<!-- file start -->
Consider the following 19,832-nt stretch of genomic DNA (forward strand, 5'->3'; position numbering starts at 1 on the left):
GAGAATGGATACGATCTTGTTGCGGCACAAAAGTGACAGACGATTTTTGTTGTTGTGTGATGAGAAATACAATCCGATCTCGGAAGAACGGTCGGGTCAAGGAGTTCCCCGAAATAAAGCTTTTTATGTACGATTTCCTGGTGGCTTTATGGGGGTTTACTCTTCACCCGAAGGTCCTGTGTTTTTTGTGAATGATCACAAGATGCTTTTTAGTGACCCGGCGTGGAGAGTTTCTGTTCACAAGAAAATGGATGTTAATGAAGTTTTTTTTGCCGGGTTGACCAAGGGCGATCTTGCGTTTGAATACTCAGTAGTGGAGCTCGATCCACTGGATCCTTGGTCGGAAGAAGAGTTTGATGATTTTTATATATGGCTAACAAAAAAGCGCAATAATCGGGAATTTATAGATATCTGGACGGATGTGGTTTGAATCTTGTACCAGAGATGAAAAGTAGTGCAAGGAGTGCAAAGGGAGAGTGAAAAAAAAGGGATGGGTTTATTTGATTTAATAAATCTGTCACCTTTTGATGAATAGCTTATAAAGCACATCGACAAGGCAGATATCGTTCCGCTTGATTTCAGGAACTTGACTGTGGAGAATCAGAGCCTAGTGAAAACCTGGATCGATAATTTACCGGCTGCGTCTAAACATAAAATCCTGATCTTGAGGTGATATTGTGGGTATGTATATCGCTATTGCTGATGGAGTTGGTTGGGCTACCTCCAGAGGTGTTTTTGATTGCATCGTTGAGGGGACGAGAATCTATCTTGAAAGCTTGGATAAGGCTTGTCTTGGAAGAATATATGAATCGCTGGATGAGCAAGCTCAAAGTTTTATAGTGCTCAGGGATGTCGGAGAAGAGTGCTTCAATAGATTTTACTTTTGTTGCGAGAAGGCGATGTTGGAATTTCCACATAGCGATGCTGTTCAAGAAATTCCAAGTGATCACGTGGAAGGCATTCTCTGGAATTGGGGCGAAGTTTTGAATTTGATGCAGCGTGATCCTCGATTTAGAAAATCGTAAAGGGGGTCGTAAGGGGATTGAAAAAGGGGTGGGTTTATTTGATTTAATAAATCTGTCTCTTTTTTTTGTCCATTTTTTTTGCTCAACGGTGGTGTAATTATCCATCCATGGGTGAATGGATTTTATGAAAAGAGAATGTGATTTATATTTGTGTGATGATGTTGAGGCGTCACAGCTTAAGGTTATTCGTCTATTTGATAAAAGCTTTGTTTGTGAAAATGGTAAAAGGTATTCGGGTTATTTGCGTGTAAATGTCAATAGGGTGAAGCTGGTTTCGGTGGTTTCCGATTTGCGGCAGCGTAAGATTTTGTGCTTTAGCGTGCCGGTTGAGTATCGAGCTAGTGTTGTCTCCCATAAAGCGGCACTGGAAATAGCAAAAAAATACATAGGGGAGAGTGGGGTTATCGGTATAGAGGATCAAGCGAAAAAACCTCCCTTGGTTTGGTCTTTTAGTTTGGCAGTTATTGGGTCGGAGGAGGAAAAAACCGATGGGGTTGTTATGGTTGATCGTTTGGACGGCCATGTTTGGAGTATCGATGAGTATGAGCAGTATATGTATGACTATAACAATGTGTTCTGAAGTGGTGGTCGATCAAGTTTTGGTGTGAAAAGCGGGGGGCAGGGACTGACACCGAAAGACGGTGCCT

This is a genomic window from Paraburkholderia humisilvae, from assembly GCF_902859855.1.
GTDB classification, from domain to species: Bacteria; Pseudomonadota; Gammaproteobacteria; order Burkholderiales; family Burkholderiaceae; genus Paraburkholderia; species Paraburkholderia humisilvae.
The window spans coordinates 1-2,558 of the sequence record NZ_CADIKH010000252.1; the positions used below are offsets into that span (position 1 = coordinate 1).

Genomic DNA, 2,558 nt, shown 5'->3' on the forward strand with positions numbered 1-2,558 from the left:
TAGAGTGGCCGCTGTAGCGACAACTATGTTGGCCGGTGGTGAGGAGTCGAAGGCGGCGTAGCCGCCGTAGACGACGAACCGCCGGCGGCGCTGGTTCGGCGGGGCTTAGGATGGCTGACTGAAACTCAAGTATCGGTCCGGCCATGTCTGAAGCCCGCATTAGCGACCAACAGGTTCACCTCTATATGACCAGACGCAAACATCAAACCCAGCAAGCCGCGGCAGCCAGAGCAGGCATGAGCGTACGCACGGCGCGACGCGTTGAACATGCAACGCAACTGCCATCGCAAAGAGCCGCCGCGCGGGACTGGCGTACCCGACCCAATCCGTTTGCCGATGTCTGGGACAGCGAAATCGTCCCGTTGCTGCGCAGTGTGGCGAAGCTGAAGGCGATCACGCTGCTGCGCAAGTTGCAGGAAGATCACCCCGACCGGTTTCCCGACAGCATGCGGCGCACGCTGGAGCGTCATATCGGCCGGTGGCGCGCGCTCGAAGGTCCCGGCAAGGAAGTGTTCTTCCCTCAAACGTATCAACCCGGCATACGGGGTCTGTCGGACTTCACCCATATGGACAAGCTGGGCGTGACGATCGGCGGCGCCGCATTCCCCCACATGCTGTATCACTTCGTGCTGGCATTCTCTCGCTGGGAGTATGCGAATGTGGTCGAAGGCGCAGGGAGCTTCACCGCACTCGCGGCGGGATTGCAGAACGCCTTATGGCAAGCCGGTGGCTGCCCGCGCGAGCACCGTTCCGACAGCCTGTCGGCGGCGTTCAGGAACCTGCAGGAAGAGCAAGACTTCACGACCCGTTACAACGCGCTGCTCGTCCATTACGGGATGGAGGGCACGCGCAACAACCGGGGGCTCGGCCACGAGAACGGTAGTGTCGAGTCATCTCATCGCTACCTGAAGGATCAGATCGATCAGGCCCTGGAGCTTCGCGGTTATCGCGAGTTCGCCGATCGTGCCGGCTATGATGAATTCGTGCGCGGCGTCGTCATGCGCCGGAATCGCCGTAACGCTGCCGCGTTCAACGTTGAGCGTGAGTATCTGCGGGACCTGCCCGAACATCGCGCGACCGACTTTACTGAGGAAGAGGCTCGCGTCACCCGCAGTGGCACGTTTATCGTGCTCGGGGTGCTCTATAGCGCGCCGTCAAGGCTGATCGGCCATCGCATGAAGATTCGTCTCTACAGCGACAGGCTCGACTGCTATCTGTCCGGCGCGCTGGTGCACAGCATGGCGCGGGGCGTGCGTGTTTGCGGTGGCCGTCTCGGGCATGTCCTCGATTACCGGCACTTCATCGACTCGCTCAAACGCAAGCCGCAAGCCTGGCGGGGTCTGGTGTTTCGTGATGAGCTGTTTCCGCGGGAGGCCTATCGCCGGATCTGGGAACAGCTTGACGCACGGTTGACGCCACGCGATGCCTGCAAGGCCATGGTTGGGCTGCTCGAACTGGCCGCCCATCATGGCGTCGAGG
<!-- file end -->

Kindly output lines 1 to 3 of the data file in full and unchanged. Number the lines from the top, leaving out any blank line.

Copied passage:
Consider the following 19,832-nt stretch of genomic DNA (forward strand, 5'->3'; position numbering starts at 1 on the left):
GAGAATGGATACGATCTTGTTGCGGCACAAAAGTGACAGACGATTTTTGTTGTTGTGTGATGAGAAATACAATCCGATCTCGGAAGAACGGTCGGGTCAAGGAGTTCCCCGAAATAAAGCTTTTTATGTACGATTTCCTGGTGGCTTTATGGGGGTTTACTCTTCACCCGAAGGTCCTGTGTTTTTTGTGAATGATCACAAGATGCTTTTTAGTGACCCGGCGTGGAGAGTTTCTGTTCACAAGAAAATGGATGTTAATGAAGTTTTTTTTGCCGGGTTGACCAAGGGCGATCTTGCGTTTGAATACTCAGTAGTGGAGCTCGATCCACTGGATCCTTGGTCGGAAGAAGAGTTTGATGATTTTTATATATGGCTAACAAAAAAGCGCAATAATCGGGAATTTATAGATATCTGGACGGATGTGGTTTGAATCTTGTACCAGAGATGAAAAGTAGTGCAAGGAGTGCAAAGGGAGAGTGAAAAAAAAGGGATGGGTTTATTTGATTTAATAAATCTGTCACCTTTTGATGAATAGCTTATAAAGCACATCGACAAGGCAGATATCGTTCCGCTTGATTTCAGGAACTTGACTGTGGAGAATCAGAGCCTAGTGAAAACCTGGATCGATAATTTACCGGCTGCGTCTAAACATAAAATCCTGATCTTGAGGTGATATTGTGGGTATGTATATCGCTATTGCTGATGGAGTTGGTTGGGCTACCTCCAGAGGTGTTTTTGATTGCATCGTTGAGGGGACGAGAATCTATCTTGAAAGCTTGGATAAGGCTTGTCTTGGAAGAATATATGAATCGCTGGATGAGCAAGCTCAAAGTTTTATAGTGCTCAGGGATGTCGGAGAAGAGTGCTTCAATAGATTTTACTTTTGTTGCGAGAAGGCGATGTTGGAATTTCCACATAGCGATGCTGTTCAAGAAATTCCAAGTGATCACGTGGAAGGCATTCTCTGGAATTGGGGCGAAGTTTTGAATTTGATGCAGCGTGATCCTCGATTTAGAAAATCGTAAAGGGGGTCGTAAGGGGATTGAAAAAGGGGTGGGTTTATTTGATTTAATAAATCTGTCTCTTTTTTTTGTCCATTTTTTTTGCTCAACGGTGGTGTAATTATCCATCCATGGGTGAATGGATTTTATGAAAAGAGAATGTGATTTATATTTGTGTGATGATGTTGAGGCGTCACAGCTTAAGGTTATTCGTCTATTTGATAAAAGCTTTGTTTGTGAAAATGGTAAAAGGTATTCGGGTTATTTGCGTGTAAATGTCAATAGGGTGAAGCTGGTTTCGGTGGTTTCCGATTTGCGGCAGCGTAAGATTTTGTGCTTTAGCGTGCCGGTTGAGTATCGAGCTAGTGTTGTCTCCCATAAAGCGGCACTGGAAATAGCAAAAAAATACATAGGGGAGAGTGGGGTTATCGGTATAGAGGATCAAGCGAAAAAACCTCCCTTGGTTTGGTCTTTTAGTTTGGCAGTTATTGGGTCGGAGGAGGAAAAAACCGATGGGGTTGTTATGGTTGATCGTTTGGACGGCCATGTTTGGAGTATCGATGAGTATGAGCAGTATATGTATGACTATAACAATGTGTTCTGAAGTGGTGGTCGATCAAGTTTTGGTGTGAAAAGCGGGGGGCAGGGACTGACACCGAAAGACGGTGCCT

This is a genomic window from Paraburkholderia humisilvae, from assembly GCF_902859855.1.